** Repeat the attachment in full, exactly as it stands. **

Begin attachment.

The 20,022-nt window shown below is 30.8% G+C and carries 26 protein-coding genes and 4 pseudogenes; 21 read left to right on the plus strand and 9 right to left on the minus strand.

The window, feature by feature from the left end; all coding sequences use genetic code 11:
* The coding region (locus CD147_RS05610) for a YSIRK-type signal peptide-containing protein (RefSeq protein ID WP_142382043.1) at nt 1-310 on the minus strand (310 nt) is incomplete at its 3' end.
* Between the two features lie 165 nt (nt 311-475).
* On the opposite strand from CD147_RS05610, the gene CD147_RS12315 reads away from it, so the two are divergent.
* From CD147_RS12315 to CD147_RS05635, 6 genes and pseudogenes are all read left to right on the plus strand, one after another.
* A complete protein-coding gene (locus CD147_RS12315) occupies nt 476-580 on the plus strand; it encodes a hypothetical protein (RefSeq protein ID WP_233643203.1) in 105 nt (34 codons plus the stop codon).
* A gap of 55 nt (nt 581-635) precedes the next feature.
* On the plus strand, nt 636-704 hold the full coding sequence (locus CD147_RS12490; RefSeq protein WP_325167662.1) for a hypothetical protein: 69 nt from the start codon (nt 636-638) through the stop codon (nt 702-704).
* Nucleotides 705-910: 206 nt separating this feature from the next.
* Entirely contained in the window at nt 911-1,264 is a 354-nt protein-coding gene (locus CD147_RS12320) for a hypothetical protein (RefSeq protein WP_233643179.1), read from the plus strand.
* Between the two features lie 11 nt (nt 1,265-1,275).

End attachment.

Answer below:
The 20,022-nt window shown below is 30.8% G+C and carries 26 protein-coding genes and 4 pseudogenes; 21 read left to right on the plus strand and 9 right to left on the minus strand.

The window, feature by feature from the left end; all coding sequences use genetic code 11:
* The coding region (locus CD147_RS05610) for a YSIRK-type signal peptide-containing protein (RefSeq protein ID WP_142382043.1) at nt 1-310 on the minus strand (310 nt) is incomplete at its 3' end.
* Between the two features lie 165 nt (nt 311-475).
* On the opposite strand from CD147_RS05610, the gene CD147_RS12315 reads away from it, so the two are divergent.
* From CD147_RS12315 to CD147_RS05635, 6 genes and pseudogenes are all read left to right on the plus strand, one after another.
* A complete protein-coding gene (locus CD147_RS12315) occupies nt 476-580 on the plus strand; it encodes a hypothetical protein (RefSeq protein ID WP_233643203.1) in 105 nt (34 codons plus the stop codon).
* A gap of 55 nt (nt 581-635) precedes the next feature.
* On the plus strand, nt 636-704 hold the full coding sequence (locus CD147_RS12490; RefSeq protein WP_325167662.1) for a hypothetical protein: 69 nt from the start codon (nt 636-638) through the stop codon (nt 702-704).
* Nucleotides 705-910: 206 nt separating this feature from the next.
* Entirely contained in the window at nt 911-1,264 is a 354-nt protein-coding gene (locus CD147_RS12320) for a hypothetical protein (RefSeq protein WP_233643179.1), read from the plus strand.
* Between the two features lie 11 nt (nt 1,265-1,275).